In the Journals

Treated patients with HCV incur lower health care costs

Regardless of disease stage or the presence of comorbidities, patients with chronic HCV who received anti-HCV therapy had lower health care costs than untreated patients in a recent study.

Researchers evaluated data on per-patient-per-month (PPPM) medical costs incurred between January 2002 and August 2010 by 33,309 patients with chronic hepatitis C, collected from a US private insurance database, with mean follow-up ranging from 609 to 773 days.

Seventy-eight percent of the cohort had noncirrhotic disease (NCD), while 15% had end-stage liver disease (ESLD) and 7% had compensated cirrhosis (CC). Treatment occurred within the 2-year baseline period in 4,111 cases, including 12% each in the NCD and CC groups and 17% of the ESLD group.

Treated patients with NCD had significantly lower mean PPPM total health care costs during follow-up ($900 vs. $1,378 for untreated patients), as did treated patients with ESLD ($3,634 vs. $5,071) (P<.001 for both). Total PPPM costs were numerically but not significantly lower among treated patients with CC ($1,404 vs. $1,795; P<.071).

On multivariate analysis adjusting for demographics, index date and comorbidities, treated NCD patients had significantly lower total (cost ratio=0.646; 95% CI, 0.586-0.712), medical (ratio=0.713; 95% CI, 0.631-0.806) and HCV-related costs (ratio=0.38; 95% CI, 0.329-0.439). Similar results were observed in the ESLD treated group, with ratios of 0.691 (95% CI, 0.579-0.824) for total costs, 0.684 for medical (95% CI, 0.564-0.83) and 0.657 (95% CI, 0.522-0.828) for HCV-related costs. Treated CC patients also had significantly lower HCV-related costs (ratio=0.539; 95% CI, 0.386-0.753).

Stuart C. Gordon, MD

Stuart C. Gordon

“There is a perception among clinicians and insurance payers that treating chronic hepatitis C infection is costly and may actually be unnecessary among asymptomatic patients or among patients with mild liver disease,” researcher Stuart C. Gordon, MD, Henry Ford Hospital in Detroit, told Healio.com. “The present study dispels that notion, and suggests that curing hepatitis C infection results in lower downstream health care costs.

“We speculate that treating and potentially eradicating hepatitis C infection may result in an improved overall health status that extends beyond liver disease.”

Disclosure: See the study for a full list of relevant financial disclosures.

Regardless of disease stage or the presence of comorbidities, patients with chronic HCV who received anti-HCV therapy had lower health care costs than untreated patients in a recent study.

Researchers evaluated data on per-patient-per-month (PPPM) medical costs incurred between January 2002 and August 2010 by 33,309 patients with chronic hepatitis C, collected from a US private insurance database, with mean follow-up ranging from 609 to 773 days.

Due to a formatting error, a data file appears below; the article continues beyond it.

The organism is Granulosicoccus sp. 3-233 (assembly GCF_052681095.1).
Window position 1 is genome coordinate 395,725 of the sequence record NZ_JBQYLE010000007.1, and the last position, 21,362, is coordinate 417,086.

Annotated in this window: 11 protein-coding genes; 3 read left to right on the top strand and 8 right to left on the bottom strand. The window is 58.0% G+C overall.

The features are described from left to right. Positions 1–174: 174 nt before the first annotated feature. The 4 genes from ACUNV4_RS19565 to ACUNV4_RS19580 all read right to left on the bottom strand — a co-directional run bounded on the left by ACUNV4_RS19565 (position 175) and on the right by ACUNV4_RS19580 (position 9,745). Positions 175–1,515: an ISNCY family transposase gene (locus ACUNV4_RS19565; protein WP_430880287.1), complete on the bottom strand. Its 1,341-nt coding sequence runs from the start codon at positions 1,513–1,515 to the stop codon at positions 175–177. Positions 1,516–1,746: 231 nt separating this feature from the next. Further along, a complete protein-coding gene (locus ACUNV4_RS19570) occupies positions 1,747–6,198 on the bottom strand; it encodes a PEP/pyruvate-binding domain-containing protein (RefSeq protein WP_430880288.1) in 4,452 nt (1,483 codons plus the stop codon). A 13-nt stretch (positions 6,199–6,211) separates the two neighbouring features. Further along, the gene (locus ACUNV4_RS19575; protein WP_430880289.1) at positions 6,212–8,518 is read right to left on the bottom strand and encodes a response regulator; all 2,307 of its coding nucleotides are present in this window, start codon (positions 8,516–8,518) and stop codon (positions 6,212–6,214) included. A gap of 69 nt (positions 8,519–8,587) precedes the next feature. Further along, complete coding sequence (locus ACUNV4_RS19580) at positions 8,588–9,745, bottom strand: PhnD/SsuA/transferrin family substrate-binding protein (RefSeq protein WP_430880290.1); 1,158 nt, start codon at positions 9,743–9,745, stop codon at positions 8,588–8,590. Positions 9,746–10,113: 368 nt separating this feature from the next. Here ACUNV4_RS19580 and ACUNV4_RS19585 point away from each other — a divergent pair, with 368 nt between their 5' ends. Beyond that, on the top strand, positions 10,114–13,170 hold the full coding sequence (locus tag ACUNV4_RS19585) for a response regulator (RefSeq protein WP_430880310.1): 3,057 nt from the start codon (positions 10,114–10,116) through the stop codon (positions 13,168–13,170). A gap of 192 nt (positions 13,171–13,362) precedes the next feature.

Seventy-eight percent of the cohort had noncirrhotic disease (NCD), while 15% had end-stage liver disease (ESLD) and 7% had compensated cirrhosis (CC). Treatment occurred within the 2-year baseline period in 4,111 cases, including 12% each in the NCD and CC groups and 17% of the ESLD group.

Treated patients with NCD had significantly lower mean PPPM total health care costs during follow-up ($900 vs. $1,378 for untreated patients), as did treated patients with ESLD ($3,634 vs. $5,071) (P<.001 for both). Total PPPM costs were numerically but not significantly lower among treated patients with CC ($1,404 vs. $1,795; P<.071).

On multivariate analysis adjusting for demographics, index date and comorbidities, treated NCD patients had significantly lower total (cost ratio=0.646; 95% CI, 0.586-0.712), medical (ratio=0.713; 95% CI, 0.631-0.806) and HCV-related costs (ratio=0.38; 95% CI, 0.329-0.439). Similar results were observed in the ESLD treated group, with ratios of 0.691 (95% CI, 0.579-0.824) for total costs, 0.684 for medical (95% CI, 0.564-0.83) and 0.657 (95% CI, 0.522-0.828) for HCV-related costs. Treated CC patients also had significantly lower HCV-related costs (ratio=0.539; 95% CI, 0.386-0.753).

Stuart C. Gordon, MD

Stuart C. Gordon

“There is a perception among clinicians and insurance payers that treating chronic hepatitis C infection is costly and may actually be unnecessary among asymptomatic patients or among patients with mild liver disease,” researcher Stuart C. Gordon, MD, Henry Ford Hospital in Detroit, told Healio.com. “The present study dispels that notion, and suggests that curing hepatitis C infection results in lower downstream health care costs.

“We speculate that treating and potentially eradicating hepatitis C infection may result in an improved overall health status that extends beyond liver disease.”

Disclosure: See the study for a full list of relevant financial disclosures.

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